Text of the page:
Personally, I try and organize my code libraries in groups of functionality.
If I'm doing a simple console or web project, I don't really want to drag all my UI library code with it. Equally, I have several UI libraries, split into things like utilities, components and animation/advance or specialty libraries.
This, for me, tends to create lots of small, very specific libraries (some which are reliant on others - many of my libraries are reliant a the same core/utility library for instance), but provides a great deal of flexibility as I can pick those libraries which are best going to support the current project without the need to drag a lot of, otherwise, useless baggage.
It does make management a little more complicated (as you need to remember where things are, but if you're careful about how you name and group them it should be okay) and may make the build process longer (depending on what build system you use).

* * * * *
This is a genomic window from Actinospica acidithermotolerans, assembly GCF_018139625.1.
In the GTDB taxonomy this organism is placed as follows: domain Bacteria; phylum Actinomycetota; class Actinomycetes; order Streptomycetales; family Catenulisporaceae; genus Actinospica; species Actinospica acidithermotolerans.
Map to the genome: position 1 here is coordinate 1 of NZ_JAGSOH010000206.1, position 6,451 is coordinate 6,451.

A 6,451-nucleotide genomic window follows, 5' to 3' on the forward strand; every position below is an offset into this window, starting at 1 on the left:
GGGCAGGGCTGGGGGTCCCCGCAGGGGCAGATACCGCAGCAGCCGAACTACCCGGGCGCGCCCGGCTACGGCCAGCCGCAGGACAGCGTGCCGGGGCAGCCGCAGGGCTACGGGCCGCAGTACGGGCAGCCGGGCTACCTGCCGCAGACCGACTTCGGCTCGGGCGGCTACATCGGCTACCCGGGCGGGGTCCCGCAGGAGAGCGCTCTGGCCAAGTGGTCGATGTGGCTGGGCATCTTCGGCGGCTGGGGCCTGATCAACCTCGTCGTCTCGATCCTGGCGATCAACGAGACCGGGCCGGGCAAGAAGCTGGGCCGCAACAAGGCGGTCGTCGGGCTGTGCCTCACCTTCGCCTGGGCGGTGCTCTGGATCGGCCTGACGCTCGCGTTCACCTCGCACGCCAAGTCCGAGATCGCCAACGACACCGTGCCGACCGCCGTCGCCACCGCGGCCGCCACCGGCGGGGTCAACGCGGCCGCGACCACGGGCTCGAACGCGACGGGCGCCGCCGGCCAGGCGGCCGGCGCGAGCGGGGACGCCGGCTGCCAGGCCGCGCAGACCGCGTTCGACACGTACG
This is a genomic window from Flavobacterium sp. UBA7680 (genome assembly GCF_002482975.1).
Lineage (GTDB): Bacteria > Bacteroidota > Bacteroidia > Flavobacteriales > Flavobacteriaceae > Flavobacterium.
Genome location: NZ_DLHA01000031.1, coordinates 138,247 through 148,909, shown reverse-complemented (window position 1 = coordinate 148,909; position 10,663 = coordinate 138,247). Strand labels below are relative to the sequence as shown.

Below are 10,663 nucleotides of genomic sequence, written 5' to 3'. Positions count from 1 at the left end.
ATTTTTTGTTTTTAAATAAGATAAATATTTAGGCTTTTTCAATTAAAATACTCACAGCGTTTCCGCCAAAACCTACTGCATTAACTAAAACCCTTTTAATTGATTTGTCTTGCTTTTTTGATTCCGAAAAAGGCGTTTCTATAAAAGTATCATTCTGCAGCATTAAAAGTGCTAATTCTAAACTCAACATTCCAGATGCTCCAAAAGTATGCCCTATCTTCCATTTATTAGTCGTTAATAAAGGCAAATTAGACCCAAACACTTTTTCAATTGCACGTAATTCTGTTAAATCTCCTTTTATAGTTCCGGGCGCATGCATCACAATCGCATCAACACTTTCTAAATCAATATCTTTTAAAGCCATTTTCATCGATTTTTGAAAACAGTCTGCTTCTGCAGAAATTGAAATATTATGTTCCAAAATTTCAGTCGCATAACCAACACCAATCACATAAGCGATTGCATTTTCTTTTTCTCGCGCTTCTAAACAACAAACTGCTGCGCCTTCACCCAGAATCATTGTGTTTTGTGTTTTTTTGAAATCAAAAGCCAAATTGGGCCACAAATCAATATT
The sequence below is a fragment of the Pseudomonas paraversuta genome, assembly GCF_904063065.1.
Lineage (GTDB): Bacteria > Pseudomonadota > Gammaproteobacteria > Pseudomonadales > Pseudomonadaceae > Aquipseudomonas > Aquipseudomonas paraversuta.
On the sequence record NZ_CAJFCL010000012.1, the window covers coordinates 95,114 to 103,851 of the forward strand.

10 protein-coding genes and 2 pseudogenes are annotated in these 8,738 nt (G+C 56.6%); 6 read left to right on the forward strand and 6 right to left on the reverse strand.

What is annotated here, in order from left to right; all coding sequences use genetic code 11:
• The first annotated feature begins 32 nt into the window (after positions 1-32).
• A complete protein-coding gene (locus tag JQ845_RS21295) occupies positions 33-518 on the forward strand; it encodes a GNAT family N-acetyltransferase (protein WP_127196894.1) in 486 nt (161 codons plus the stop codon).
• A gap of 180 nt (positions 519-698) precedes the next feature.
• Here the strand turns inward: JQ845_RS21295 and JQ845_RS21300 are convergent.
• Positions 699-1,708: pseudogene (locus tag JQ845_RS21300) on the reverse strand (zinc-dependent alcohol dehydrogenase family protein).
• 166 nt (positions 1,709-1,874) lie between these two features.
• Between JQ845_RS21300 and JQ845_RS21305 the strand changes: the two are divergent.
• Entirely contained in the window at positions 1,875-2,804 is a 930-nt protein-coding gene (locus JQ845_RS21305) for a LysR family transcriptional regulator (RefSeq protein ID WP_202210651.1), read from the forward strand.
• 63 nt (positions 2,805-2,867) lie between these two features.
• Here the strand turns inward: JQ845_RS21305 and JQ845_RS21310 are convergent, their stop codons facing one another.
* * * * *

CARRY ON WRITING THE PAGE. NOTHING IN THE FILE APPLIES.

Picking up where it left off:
From an execution point of view, I don't think it's going to make a massive difference (other then if you're doing things like network deployment, then size matters ;))
It does help keep the projects to a small size, as they carry far less dead weight then if you had a small number of monolithic libraries...(this is a situation where in at work and it's a complete pain).